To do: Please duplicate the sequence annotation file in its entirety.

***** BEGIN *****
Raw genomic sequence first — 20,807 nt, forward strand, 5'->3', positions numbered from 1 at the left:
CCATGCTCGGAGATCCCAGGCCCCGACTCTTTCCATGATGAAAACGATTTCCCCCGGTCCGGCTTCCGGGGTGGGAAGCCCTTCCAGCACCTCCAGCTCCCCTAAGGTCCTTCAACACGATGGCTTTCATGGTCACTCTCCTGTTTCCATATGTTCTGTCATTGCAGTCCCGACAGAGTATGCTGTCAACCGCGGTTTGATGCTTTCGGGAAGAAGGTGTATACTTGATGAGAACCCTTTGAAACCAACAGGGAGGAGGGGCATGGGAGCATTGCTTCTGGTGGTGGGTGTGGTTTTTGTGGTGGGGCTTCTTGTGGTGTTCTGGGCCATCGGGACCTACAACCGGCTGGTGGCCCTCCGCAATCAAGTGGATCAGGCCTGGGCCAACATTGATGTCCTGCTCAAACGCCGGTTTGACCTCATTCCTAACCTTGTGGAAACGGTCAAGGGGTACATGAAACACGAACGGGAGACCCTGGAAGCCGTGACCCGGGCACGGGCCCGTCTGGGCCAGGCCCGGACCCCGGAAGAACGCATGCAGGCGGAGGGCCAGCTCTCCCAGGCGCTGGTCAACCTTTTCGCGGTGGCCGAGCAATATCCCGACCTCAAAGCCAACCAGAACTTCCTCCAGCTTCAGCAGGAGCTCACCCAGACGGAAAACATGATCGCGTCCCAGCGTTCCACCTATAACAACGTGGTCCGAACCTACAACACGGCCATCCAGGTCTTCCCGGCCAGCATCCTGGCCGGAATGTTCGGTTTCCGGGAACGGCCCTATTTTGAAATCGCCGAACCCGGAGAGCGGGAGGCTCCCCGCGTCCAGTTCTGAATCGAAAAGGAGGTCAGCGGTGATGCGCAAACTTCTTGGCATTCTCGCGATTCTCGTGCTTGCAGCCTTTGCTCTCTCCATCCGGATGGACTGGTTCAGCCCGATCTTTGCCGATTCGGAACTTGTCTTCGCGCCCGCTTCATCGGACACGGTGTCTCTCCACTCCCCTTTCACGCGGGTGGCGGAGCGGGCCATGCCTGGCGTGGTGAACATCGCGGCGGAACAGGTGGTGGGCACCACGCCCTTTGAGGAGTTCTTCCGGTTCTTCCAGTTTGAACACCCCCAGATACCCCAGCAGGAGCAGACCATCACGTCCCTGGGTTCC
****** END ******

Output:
Raw genomic sequence first — 20,807 nt, forward strand, 5'->3', positions numbered from 1 at the left:
CCATGCTCGGAGATCCCAGGCCCCGACTCTTTCCATGATGAAAACGATTTCCCCCGGTCCGGCTTCCGGGGTGGGAAGCCCTTCCAGCACCTCCAGCTCCCCTAAGGTCCTTCAACACGATGGCTTTCATGGTCACTCTCCTGTTTCCATATGTTCTGTCATTGCAGTCCCGACAGAGTATGCTGTCAACCGCGGTTTGATGCTTTCGGGAAGAAGGTGTATACTTGATGAGAACCCTTTGAAACCAACAGGGAGGAGGGGCATGGGAGCATTGCTTCTGGTGGTGGGTGTGGTTTTTGTGGTGGGGCTTCTTGTGGTGTTCTGGGCCATCGGGACCTACAACCGGCTGGTGGCCCTCCGCAATCAAGTGGATCAGGCCTGGGCCAACATTGATGTCCTGCTCAAACGCCGGTTTGACCTCATTCCTAACCTTGTGGAAACGGTCAAGGGGTACATGAAACACGAACGGGAGACCCTGGAAGCCGTGACCCGGGCACGGGCCCGTCTGGGCCAGGCCCGGACCCCGGAAGAACGCATGCAGGCGGAGGGCCAGCTCTCCCAGGCGCTGGTCAACCTTTTCGCGGTGGCCGAGCAATATCCCGACCTCAAAGCCAACCAGAACTTCCTCCAGCTTCAGCAGGAGCTCACCCAGACGGAAAACATGATCGCGTCCCAGCGTTCCACCTATAACAACGTGGTCCGAACCTACAACACGGCCATCCAGGTCTTCCCGGCCAGCATCCTGGCCGGAATGTTCGGTTTCCGGGAACGGCCCTATTTTGAAATCGCCGAACCCGGAGAGCGGGAGGCTCCCCGCGTCCAGTTCTGAATCGAAAAGGAGGTCAGCGGTGATGCGCAAACTTCTTGGCATTCTCGCGATTCTCGTGCTTGCAGCCTTTGCTCTCTCCATCCGGATGGACTGGTTCAGCCCGATCTTTGCCGATTCGGAACTTGTCTTCGCGCCCGCTTCATCGGACACGGTGTCTCTCCACTCCCCTTTCACGCGGGTGGCGGAGCGGGCCATGCCTGGCGTGGTGAACATCGCGGCGGAACAGGTGGTGGGCACCACGCCCTTTGAGGAGTTCTTCCGGTTCTTCCAGTTTGAACACCCCCAGATACCCCAGCAGGAGCAGACCATCACGTCCCTGGGTTCC